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Advocating for COVID-19 Prevention and Protection in Prisons

Stories | 04.28.20

During the COVID-19 pandemic, Larry Barrett, Program Assistant for the Institute on Public Safety and Social Justice at Adler University, has been at the forefront of daily activism to help protect Illinois prisoners.

He is collaborating with partner organizations to promote the release of prisoners, especially those who are elderly or have preexisting health issues. They are also working to increase access to protective and sanitizing equipment for all incarcerated people in Illinois.

Advocating for the Release of Vulnerable Populations

Barrett is working with the Illinois Coalition for Higher Education in Prison (IL-CHEP) to demand compassionate release and medical furlough for as many prisoners as possible to help mitigate the spread of the virus in state prisons and county jails. This is especially crucial for facilities that are already well over capacity to keep people who are incarcerated from being disproportionately impacted by the virus.

Barrett serves on the steering committee for IL-CHEP, a coalition of programs and educators dedicated to providing higher education opportunities for people who are incarcerated in Illinois. He has been able to offer a valuable perspective to IL-CHEP as someone who was formerly incarcerated.

“I’ve been able to bring a returning citizen voice to the table, allowing people’s voices on the inside to be better heard,” he said. Barrett is also an alum of a higher education program, the Education Justice Project, and speaks to the power of education to help him “develop into the person who I know I am.”

When the pandemic started, IL-CHEP coordinated quickly to help protect these populations. “We decided that we should mobilize as soon as we became aware of COVID-19,” Barrett said. “We were one of the first groups, if not the first, demanding the release of people who are elderly or at-risk.”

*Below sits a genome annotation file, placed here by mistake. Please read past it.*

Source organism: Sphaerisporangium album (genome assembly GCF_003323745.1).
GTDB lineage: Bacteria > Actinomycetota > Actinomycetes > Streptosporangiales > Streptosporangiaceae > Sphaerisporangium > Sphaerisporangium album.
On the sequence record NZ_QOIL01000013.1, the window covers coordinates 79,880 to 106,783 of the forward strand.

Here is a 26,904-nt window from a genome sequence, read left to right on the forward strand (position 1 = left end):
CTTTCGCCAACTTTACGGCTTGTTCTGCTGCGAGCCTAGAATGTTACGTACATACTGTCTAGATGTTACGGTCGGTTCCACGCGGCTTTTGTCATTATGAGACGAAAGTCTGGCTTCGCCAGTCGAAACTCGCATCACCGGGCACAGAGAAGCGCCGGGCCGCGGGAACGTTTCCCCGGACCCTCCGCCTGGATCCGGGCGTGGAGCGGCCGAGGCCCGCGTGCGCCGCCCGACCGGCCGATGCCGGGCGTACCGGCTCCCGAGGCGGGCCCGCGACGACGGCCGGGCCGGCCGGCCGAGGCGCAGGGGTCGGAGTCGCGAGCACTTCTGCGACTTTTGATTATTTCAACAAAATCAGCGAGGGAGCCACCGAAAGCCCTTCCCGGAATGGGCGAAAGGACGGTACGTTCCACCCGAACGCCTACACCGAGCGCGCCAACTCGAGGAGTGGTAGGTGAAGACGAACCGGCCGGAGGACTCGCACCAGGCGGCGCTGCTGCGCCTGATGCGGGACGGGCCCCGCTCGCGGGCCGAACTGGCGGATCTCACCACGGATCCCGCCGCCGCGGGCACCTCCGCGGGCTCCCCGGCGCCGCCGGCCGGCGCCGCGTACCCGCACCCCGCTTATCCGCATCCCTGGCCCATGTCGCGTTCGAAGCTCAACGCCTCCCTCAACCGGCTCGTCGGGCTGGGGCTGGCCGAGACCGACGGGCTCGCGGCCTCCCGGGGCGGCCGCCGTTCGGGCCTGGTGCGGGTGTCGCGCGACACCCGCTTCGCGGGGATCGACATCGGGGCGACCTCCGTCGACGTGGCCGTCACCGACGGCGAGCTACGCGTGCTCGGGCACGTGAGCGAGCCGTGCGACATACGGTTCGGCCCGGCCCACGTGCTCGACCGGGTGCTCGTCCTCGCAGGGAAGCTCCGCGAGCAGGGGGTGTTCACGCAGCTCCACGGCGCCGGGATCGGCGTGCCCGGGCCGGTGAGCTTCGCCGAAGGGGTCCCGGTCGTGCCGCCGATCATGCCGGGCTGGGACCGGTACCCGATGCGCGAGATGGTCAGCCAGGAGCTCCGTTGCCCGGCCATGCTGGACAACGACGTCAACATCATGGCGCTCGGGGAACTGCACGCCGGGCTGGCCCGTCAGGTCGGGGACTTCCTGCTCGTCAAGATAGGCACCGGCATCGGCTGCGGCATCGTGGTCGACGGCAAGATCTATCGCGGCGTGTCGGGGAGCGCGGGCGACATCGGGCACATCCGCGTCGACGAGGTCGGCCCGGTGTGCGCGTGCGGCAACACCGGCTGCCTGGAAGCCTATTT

The coalition wrote a letter to the Illinois Department of Corrections and Illinois Governor J.B. Pritzker, which Barrett delivered it to the Governor’s office at the Thompson Center in Chicago on March 12.

The letter asks for the department and governor “to consider immediately ordering a review of all people in Illinois prisons and jails who are elderly or infirm, with an eye toward providing medical furloughs or compassionate release to as many of them as possible.” The letter states that this will “not only protect them, but also other incarcerated people, officers, and staff by decreasing the strain on resources within the prisons once the virus hits.”

Data from 2018 shows that 44,000 people were incarcerated in Illinois state prisons, but the system was designed to accommodate only about 27,000 inmates. Overcrowding like this can increase the risk of the virus spreading throughout these facilities.

“Were the coronavirus to infect a given prison population while simultaneously raging in the outside world and pressing hospitals to their limits—which is likely to be the case—the demographics of our state’s prisons means that deaths among incarcerated populations would be difficult to avoid,” the letter states. It adds that 20 percent of the population in Illinois prisons are elderly, thus more at risk to die or be seriously ill from the virus.